Its funny, for a guy who is, in your eyes, a mouthpiece for Mr. Welsh and simply towing his line, why is it that the last interaction I had with him he labeled me 'Barfordian' because I questioned his sky is falling dishonest, attack dog rhetoric and dared to question anything he says or maybe suggested that there are things we can do as 'coiny' people to address this very real problem or asserted that yes, I do believe looting does happen and colleting might have some affect on this. Or is it that you are just like him, if anyone questions you, you label them 'Welshians'. I think you guys have a hell of a lot more in common with each other than you might think. If you do not agree with me 100%, you are the enemy.

Let me say I think the PAS is a great thing and cannot fathom why anyone who is out finding new coins wouldn't take the time to quickly report this info to the PAS. I certainly would. After reading about British amateur archaeologist Major Tony Clunn and how he discovered the site of the Battle of the Teutoburg Forest using scattered reported coin finds, this information needs to be known. I completely agree that all new finds, however seemingly insignificant, should be reported, its the least one can do as it may aid in finding an important historical sites. We should pay back any government that makes allowances for collectors instead of simply labeling us all as criminals and looters with honest support. I do lament that people, even when given a chance, might not take just this minor step. I do not however think that any coin MISSING this information is automatically unethical to own. Nor do I think they have lost all value, numismatic value, if they are missing this information however unfortunate it is, they still are important pieces. There are many pieces in museums that lack this information but they are still important. As you know, there was a time when archaeology was a race to loot the most for your national museum from those nations your empire oppressed; we wouldn't just toss those pieces in the trash as worthless simply because some archaeologist stole it long ago.

Paul Barford said...

Mr "Drumax" it seems to me black and white that a coin which can be documented as above ground in the 1920s does not have to be recorded by the PAS (but it could be) to be regarded as kosher. A coin whicjh is not associated with such information is not.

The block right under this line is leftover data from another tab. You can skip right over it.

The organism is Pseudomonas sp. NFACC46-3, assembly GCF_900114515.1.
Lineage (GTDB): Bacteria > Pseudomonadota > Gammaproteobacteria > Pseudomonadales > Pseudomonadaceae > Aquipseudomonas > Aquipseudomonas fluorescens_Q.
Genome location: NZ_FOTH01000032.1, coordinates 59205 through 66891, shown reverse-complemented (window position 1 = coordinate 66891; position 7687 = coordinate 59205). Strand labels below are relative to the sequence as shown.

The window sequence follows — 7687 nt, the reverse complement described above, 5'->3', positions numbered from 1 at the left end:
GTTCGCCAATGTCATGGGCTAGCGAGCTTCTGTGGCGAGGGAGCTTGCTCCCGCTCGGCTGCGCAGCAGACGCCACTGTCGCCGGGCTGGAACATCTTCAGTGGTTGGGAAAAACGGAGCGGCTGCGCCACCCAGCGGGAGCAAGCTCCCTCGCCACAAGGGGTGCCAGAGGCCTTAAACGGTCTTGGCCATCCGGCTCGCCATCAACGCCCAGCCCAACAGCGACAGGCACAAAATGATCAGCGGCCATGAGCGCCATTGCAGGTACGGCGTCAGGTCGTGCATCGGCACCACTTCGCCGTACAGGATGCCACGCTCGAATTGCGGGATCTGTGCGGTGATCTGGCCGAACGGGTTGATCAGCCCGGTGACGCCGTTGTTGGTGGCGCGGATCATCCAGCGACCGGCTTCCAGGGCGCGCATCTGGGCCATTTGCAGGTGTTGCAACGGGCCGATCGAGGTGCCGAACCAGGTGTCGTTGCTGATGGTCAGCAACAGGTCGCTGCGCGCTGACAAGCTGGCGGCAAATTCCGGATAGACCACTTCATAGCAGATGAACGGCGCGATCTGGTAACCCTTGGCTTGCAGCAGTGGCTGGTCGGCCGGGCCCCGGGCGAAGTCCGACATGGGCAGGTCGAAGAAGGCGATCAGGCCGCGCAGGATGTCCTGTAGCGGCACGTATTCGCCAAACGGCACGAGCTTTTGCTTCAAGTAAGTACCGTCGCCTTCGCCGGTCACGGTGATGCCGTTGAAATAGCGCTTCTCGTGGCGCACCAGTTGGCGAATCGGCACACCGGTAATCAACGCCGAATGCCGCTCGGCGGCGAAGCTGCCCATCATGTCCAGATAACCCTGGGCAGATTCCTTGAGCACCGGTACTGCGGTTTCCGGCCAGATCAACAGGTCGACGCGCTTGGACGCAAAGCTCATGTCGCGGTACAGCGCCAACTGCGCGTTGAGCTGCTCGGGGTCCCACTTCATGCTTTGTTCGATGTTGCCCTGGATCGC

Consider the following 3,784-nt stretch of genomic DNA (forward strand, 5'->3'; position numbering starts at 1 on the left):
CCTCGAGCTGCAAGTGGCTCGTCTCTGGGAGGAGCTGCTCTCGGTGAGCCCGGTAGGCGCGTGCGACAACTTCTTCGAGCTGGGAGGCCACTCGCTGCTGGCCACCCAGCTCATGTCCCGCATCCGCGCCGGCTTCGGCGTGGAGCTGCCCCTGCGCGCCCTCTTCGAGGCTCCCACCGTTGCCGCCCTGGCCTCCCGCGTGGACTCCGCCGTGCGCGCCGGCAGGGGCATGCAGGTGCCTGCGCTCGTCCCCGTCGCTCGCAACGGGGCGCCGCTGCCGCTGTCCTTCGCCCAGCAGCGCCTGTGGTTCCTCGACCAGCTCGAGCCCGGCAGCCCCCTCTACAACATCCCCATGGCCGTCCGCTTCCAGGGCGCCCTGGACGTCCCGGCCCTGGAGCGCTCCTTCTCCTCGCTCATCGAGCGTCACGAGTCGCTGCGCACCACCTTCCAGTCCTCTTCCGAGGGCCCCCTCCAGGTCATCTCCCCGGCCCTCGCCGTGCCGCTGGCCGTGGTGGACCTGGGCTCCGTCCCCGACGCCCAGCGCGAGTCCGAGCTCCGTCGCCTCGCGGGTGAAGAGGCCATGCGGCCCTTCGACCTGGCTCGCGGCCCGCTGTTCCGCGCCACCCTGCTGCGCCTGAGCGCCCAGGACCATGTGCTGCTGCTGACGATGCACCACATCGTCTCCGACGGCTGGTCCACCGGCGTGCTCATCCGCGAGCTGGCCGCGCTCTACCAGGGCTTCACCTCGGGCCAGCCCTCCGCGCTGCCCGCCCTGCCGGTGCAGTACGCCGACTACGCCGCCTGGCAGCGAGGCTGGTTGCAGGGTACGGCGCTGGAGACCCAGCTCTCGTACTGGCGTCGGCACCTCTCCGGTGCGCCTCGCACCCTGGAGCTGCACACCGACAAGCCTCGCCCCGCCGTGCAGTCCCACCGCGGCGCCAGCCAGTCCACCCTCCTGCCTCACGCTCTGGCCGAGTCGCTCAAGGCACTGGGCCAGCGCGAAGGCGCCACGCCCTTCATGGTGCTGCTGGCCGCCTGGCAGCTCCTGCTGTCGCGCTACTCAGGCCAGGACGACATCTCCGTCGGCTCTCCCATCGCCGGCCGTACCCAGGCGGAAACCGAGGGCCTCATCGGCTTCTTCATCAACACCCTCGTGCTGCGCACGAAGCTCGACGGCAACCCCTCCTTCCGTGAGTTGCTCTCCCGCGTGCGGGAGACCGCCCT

It helps nobody for all the dealers and all the collectors to claim that ALL their coins were pre-PAS or otherwise explain away the lack of their inclusion on the PAS database (in which coins predominate by the way).

"the only ethical collector is one who knows exactly where and when a coin was found" Absolutely. How would you define ethical collecting of anything when the market is known to be or suspected to be contaminated by items of illicit provenance? How could an ethical collector prevent their cash going to culture-criminals?

So what do you think it means if metal detected coins from Britain are being sold without PAS database references? What kind of people are putting them on the market? From what kind of people are no-questions-asked collectors buying them?

heritageaction said...

Drumax, I tire of this. I will answer just one of your "I can't act ethically but it's not my fault" claims and then that's me done.

PAS numbers aren't on recent dug-ups for two reasons -

(1.) most British detectorists (and the vast majority of British detectorists that sell stuff) don't get PAS numbers because they don't tell PAS what they find. (Which makes you, who buys the stuff, what?)

(2.) There's no demand for PAS numbers from the purchasers (you).
You could, of course, ASK for a PAS number but it is clear from what you say you never have (which makes you what?)

Quite how you'll fit the above facts with your ethical collecting claims I really can't imagine, but good luck with it and thanks for the chat.